Entanglements: an exploration of the digital literary work FISHNETSTOCKINGS

Mermaid Stories as Code


Recognizing the racist underbelly of mermaid history (as Diana points out) should prompt us to consider how, when, and why mermaids became associated with whiteness.

Mermaids existed for millennia before Andersen. Recall that Andersen never gave his heroine a name; she was an unknown figure—a type, and, in the end of the story, a didactic lesson in Christian heteronormative desire, morality and sacrifice. Disney’s 1989 animated film brought the Victorian short story to twentieth century popular culture, canonizing Andersen’s little mermaid - and giving the heroine a name, red hair, and a happy heterosexual marriage. Much was changed in the remake, but what remained was the mermaid’s whiteness.

Disney is remaking The Little Mermaid, this time with a Black actress as the protagonist. The casting announcement (in 2016) provoked racist backlash. [insert tweets here] 

Writing for The New York Times in the aftermath of this racist backlash, Caribbean children’s author Tracey Baptiste points out the pitfalls of our lack of knowledge of mermaids: “The focus on Eurocentric stories and storytelling has done us a disservice, leaving most totally ignorant of the fact that mermaid stories have been told throughout the African continent for millenniums.” Bapiste is a Caribbean-American writer whose book series for young readers works to fix this lacuna, in particular the second book in her The Jumbies YA book series, Rise of the Jumbies (2017) which features Mama D’Leau’ and Caribbean mermaids. 

The racist tweets surrounding Disney’s announcement illuminate grandiose ignorance of the fact that mermaids with dark skin and origins beyond Christian nations far preceded Andersen’s little mermaid. The fact is that mermaid stories lack serious (and certainly scholarly) attention to mermaid tales. This is especially troubling when we recognize that recent mermaid narratives (like Baptiste’s) defy expectations of alabaster skin and blond hair, Christian ideals of female sexuality and heteronormative romance, and other genre conventions solidified by mermaid imagery in the wake of Hans Christen Andersen’s The Little Mermaid (1837).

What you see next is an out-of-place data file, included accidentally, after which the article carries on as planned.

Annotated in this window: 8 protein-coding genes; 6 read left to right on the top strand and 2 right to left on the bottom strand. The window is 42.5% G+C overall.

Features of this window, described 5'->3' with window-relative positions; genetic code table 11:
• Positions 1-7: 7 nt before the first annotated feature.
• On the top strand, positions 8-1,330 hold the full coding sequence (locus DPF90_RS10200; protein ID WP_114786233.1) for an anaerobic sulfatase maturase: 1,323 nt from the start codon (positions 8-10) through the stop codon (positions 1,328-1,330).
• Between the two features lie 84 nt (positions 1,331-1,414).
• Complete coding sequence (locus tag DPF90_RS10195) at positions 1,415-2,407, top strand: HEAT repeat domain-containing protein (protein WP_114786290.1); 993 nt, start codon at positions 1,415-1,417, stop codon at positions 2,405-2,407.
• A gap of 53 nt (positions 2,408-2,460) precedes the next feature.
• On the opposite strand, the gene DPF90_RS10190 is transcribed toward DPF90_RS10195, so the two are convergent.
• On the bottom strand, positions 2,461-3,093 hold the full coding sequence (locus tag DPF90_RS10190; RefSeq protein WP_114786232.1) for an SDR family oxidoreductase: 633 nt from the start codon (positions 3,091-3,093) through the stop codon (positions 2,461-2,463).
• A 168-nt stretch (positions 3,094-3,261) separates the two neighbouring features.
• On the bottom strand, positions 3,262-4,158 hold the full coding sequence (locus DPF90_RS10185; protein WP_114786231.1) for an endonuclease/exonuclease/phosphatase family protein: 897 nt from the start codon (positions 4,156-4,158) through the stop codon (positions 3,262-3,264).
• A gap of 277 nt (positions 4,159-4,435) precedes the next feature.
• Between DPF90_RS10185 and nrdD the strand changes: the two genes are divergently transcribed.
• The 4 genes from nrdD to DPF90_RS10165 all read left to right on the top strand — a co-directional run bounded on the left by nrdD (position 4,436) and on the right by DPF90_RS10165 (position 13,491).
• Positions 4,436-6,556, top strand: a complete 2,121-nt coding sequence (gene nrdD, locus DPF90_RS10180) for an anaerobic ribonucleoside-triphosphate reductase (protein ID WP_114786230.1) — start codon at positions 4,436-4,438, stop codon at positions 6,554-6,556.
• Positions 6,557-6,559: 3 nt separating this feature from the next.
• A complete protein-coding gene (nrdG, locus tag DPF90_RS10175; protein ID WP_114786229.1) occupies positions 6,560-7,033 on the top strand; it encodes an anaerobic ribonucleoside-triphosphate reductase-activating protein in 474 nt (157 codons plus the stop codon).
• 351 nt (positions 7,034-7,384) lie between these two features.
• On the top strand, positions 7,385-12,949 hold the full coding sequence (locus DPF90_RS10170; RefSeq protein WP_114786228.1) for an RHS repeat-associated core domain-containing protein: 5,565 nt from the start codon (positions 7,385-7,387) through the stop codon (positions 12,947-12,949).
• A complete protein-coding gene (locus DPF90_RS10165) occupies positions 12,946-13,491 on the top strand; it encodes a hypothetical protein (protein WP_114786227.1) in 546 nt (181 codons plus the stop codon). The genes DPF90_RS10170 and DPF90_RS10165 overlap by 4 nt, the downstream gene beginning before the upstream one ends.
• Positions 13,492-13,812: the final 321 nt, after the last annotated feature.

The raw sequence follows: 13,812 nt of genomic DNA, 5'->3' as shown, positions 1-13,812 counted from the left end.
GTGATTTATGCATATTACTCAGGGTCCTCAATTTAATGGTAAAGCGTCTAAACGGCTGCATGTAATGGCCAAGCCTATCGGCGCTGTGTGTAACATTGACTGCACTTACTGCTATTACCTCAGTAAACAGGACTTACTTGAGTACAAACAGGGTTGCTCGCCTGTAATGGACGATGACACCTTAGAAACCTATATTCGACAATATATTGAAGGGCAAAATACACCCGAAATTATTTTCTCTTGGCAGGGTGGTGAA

Today’s mermaids are Black and Brown, sexually fluid, powerful in their relationships to Nature, and grounded in indigenous knowledge. They present alternatives to life under neoliberal capitalism, white patriarchy, and digital surveillance culture. The mermaid offers a focal point for tracing our racist histories and ideologies. Much work needs to be done to recover and recognize the mermaid as a figure born of Western colonialism and the Middle Passage. This is the topic of my current research, a book that challenges the idea of mermaid=white and demands reconsideration of mermaid history and the importance of mermaids as symbols and ciphers for cultural ideologies. Taking mermaid stories seriously as a historical genre, one that operates through codes and patterns shaped and formed over time, invites critical and historical analysis of how these texts serve to produce cultural, political, and ideological (and racist) culture.

FISHNETSTOCKINGS is an installation piece that features mermaids as central to its content, form, and experience. The text of FISHNETSTOCKINGS is a mashup of a Twitter feed and the text from the most canonical mermaid story: Hans Christian Andersen’s The Little Mermaid (1837). But FISHNETSTOCKINGS is not an adaptation of Andersen’s tale. It is, instead, a work that uses media to question how and why Andersen’s tale is “the one” that matters. This makes FISHNETSTOCKINGS an important work of literary deconstruction that employs mermaid imagery in order to critique the historical ideologies converging around and through her.

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